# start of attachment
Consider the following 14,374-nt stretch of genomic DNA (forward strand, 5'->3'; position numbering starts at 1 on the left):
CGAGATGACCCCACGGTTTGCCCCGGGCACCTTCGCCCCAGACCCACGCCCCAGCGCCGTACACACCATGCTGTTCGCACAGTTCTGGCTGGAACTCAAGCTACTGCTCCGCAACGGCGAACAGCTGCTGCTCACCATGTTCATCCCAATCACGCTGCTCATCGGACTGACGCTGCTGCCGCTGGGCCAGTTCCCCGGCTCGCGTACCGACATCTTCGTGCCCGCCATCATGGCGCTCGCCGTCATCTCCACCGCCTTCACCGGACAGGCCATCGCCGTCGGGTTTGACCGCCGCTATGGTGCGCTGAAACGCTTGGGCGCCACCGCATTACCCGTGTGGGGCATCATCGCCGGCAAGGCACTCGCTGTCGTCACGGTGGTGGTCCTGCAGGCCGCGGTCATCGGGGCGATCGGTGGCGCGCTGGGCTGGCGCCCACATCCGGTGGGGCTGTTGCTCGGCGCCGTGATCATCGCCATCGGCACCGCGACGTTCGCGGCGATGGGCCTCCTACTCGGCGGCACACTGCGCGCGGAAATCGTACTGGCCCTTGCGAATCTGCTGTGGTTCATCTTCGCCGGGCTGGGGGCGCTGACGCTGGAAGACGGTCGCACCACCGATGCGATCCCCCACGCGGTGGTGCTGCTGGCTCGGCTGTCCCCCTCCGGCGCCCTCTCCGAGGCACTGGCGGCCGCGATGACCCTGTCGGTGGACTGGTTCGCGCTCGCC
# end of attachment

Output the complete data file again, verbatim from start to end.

Consider the following 14,374-nt stretch of genomic DNA (forward strand, 5'->3'; position numbering starts at 1 on the left):
CGAGATGACCCCACGGTTTGCCCCGGGCACCTTCGCCCCAGACCCACGCCCCAGCGCCGTACACACCATGCTGTTCGCACAGTTCTGGCTGGAACTCAAGCTACTGCTCCGCAACGGCGAACAGCTGCTGCTCACCATGTTCATCCCAATCACGCTGCTCATCGGACTGACGCTGCTGCCGCTGGGCCAGTTCCCCGGCTCGCGTACCGACATCTTCGTGCCCGCCATCATGGCGCTCGCCGTCATCTCCACCGCCTTCACCGGACAGGCCATCGCCGTCGGGTTTGACCGCCGCTATGGTGCGCTGAAACGCTTGGGCGCCACCGCATTACCCGTGTGGGGCATCATCGCCGGCAAGGCACTCGCTGTCGTCACGGTGGTGGTCCTGCAGGCCGCGGTCATCGGGGCGATCGGTGGCGCGCTGGGCTGGCGCCCACATCCGGTGGGGCTGTTGCTCGGCGCCGTGATCATCGCCATCGGCACCGCGACGTTCGCGGCGATGGGCCTCCTACTCGGCGGCACACTGCGCGCGGAAATCGTACTGGCCCTTGCGAATCTGCTGTGGTTCATCTTCGCCGGGCTGGGGGCGCTGACGCTGGAAGACGGTCGCACCACCGATGCGATCCCCCACGCGGTGGTGCTGCTGGCTCGGCTGTCCCCCTCCGGCGCCCTCTCCGAGGCACTGGCGGCCGCGATGACCCTGTCGGTGGACTGGTTCGCGCTCGCC